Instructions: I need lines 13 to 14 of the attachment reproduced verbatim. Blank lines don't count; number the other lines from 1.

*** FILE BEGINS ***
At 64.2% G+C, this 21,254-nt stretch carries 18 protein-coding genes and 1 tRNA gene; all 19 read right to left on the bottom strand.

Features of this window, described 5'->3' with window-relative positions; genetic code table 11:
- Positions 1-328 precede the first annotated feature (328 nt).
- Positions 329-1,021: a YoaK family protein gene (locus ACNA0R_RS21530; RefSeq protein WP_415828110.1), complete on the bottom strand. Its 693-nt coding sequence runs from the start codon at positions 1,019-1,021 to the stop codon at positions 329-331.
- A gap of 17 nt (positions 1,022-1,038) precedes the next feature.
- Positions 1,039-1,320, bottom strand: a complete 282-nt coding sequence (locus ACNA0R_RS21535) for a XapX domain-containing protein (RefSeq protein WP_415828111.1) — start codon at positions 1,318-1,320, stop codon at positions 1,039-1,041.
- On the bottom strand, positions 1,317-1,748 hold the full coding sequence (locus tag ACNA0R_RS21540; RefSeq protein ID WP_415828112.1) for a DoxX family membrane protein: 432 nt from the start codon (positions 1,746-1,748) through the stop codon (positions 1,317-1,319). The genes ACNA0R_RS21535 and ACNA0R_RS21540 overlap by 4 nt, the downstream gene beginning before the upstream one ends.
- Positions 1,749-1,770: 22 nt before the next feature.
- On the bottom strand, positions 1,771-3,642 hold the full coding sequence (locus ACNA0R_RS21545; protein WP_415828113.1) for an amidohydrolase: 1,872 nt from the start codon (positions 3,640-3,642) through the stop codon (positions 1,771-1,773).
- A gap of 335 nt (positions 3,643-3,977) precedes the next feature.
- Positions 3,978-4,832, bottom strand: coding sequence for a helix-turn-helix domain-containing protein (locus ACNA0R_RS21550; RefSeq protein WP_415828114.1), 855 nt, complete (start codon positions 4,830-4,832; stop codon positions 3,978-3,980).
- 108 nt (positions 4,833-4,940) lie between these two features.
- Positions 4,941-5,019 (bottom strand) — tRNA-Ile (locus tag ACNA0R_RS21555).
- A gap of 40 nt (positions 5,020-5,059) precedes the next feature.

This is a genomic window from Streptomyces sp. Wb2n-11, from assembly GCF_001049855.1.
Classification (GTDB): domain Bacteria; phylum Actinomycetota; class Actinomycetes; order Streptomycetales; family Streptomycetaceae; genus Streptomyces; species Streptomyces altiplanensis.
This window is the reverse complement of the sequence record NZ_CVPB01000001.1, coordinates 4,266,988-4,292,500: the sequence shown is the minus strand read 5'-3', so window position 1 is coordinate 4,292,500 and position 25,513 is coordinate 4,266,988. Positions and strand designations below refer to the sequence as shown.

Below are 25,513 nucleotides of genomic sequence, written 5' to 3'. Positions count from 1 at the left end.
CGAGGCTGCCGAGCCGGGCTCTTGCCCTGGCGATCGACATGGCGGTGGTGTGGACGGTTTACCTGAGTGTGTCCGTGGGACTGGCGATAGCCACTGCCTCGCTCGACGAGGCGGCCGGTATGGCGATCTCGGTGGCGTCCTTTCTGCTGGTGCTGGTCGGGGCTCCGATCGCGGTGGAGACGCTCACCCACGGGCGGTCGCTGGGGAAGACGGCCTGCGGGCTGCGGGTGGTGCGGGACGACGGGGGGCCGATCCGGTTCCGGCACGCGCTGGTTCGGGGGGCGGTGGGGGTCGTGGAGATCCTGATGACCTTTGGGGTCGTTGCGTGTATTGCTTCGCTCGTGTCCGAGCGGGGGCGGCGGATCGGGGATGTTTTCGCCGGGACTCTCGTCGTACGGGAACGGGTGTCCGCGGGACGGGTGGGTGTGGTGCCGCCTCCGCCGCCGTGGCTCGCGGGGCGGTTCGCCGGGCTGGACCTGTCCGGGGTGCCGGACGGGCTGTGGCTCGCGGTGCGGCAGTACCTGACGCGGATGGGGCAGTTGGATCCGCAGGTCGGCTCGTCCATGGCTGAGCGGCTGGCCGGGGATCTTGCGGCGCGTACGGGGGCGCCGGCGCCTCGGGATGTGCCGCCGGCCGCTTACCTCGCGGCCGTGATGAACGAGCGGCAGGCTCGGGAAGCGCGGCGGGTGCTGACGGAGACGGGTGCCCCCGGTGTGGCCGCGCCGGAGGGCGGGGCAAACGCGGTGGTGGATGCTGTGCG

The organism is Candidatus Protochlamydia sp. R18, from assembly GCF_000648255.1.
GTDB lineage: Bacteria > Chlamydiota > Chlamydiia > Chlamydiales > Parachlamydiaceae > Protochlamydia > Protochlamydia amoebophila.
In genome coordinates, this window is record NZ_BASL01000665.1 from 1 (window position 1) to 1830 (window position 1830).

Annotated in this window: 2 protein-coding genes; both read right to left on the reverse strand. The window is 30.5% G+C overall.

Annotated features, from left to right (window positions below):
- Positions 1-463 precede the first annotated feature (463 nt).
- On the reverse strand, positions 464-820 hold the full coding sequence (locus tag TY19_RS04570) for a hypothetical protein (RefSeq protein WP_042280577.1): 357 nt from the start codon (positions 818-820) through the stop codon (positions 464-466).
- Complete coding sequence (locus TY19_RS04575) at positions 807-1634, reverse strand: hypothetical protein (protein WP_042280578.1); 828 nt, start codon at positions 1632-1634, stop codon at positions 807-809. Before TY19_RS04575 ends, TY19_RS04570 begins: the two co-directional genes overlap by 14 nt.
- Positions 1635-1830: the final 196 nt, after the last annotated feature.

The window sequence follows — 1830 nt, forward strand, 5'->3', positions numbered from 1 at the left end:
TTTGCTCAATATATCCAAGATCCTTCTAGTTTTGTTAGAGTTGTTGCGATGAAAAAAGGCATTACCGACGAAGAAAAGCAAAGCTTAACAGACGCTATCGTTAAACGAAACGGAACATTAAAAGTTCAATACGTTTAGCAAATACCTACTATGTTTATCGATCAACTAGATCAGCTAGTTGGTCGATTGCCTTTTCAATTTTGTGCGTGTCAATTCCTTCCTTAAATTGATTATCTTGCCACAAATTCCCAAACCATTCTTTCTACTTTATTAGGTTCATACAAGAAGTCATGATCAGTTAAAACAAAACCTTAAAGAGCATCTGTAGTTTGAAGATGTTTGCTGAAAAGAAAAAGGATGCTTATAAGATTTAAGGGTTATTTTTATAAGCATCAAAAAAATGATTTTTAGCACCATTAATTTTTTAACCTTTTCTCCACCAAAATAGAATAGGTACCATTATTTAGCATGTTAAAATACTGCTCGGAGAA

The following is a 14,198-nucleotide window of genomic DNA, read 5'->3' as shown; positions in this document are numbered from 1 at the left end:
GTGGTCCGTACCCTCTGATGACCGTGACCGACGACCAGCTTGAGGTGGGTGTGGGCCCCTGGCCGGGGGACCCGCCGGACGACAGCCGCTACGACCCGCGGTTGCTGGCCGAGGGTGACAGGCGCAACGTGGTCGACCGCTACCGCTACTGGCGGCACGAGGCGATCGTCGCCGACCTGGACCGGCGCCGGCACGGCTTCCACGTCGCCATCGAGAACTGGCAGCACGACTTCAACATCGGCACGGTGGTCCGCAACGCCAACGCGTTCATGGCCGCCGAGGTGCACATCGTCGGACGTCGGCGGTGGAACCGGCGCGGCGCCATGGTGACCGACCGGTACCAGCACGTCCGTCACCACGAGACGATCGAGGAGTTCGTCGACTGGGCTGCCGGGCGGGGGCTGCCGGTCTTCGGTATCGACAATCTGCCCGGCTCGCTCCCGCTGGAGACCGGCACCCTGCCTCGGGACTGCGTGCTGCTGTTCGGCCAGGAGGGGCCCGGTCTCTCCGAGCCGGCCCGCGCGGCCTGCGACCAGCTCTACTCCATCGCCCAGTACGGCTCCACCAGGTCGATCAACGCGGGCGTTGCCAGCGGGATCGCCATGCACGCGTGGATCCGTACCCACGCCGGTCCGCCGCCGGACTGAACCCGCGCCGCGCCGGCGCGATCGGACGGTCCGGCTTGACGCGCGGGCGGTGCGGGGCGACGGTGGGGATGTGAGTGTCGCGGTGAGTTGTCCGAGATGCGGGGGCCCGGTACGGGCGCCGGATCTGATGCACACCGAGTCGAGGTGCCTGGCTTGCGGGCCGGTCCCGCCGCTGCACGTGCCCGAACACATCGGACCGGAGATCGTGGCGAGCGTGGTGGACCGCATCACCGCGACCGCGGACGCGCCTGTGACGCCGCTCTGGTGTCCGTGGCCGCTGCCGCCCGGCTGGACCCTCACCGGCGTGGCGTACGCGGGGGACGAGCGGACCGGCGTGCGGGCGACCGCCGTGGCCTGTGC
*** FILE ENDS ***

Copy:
- Positions 4,941-5,019 (bottom strand) — tRNA-Ile (locus tag ACNA0R_RS21555).
- A gap of 40 nt (positions 5,020-5,059) precedes the next feature.